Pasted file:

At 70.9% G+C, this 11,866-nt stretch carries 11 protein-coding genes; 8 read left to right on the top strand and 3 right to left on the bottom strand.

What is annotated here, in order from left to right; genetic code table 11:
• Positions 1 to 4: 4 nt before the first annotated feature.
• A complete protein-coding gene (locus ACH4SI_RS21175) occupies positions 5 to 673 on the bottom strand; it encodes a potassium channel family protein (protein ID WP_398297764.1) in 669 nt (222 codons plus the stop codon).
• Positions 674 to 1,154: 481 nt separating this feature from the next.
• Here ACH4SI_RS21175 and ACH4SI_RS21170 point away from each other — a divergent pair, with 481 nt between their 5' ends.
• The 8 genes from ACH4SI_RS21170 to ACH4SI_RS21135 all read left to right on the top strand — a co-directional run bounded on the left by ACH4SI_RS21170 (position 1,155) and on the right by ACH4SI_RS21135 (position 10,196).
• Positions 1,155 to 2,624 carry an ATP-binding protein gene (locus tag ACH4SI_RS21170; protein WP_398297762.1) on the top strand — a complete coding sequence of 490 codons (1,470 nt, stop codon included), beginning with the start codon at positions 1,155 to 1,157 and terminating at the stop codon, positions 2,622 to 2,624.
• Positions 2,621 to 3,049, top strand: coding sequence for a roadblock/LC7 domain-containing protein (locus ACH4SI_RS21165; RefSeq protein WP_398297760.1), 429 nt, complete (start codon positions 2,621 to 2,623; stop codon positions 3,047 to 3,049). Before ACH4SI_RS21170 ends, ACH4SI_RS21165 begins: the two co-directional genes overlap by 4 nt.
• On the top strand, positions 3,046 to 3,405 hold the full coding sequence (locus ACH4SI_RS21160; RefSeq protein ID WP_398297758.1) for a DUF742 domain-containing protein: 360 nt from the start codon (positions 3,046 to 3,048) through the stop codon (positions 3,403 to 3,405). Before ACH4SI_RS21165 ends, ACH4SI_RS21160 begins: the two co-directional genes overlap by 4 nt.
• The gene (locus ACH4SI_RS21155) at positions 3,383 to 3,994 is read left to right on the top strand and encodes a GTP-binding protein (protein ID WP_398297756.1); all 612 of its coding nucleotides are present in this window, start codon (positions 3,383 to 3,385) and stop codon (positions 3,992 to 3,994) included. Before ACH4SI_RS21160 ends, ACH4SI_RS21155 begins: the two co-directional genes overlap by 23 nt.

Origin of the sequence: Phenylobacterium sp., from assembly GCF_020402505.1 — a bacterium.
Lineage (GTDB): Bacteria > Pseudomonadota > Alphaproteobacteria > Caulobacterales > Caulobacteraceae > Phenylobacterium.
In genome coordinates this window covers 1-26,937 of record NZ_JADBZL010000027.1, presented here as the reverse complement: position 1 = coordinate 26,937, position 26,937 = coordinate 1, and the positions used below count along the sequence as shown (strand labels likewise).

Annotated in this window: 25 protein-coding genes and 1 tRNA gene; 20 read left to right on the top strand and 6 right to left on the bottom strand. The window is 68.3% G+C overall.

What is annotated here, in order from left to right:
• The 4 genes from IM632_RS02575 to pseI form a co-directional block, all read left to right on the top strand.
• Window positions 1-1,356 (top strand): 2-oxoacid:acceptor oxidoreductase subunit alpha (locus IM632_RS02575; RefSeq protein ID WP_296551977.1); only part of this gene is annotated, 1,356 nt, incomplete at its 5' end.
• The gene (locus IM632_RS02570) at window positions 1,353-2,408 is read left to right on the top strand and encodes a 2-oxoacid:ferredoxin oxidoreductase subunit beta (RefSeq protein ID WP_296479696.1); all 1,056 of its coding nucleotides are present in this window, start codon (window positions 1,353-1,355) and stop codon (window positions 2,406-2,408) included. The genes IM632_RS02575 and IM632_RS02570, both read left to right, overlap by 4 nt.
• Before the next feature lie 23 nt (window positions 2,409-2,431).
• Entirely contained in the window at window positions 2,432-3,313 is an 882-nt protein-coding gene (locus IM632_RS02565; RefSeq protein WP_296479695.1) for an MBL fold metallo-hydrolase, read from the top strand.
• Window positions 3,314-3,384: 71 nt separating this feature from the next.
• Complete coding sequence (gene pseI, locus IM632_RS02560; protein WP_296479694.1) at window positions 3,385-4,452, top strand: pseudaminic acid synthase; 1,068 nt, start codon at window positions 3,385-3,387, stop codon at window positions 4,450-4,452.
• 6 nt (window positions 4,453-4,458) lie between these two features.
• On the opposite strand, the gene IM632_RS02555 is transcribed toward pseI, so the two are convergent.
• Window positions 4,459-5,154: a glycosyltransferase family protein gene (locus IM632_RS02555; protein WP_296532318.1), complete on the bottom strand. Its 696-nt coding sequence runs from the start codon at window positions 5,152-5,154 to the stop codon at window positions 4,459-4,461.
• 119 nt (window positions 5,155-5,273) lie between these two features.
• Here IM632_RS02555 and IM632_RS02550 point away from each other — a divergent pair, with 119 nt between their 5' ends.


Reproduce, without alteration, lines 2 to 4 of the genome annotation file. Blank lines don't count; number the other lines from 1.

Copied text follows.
What is annotated here, in order from left to right; genetic code table 11:
• Positions 1 to 4: 4 nt before the first annotated feature.
• A complete protein-coding gene (locus ACH4SI_RS21175) occupies positions 5 to 673 on the bottom strand; it encodes a potassium channel family protein (protein ID WP_398297764.1) in 669 nt (222 codons plus the stop codon).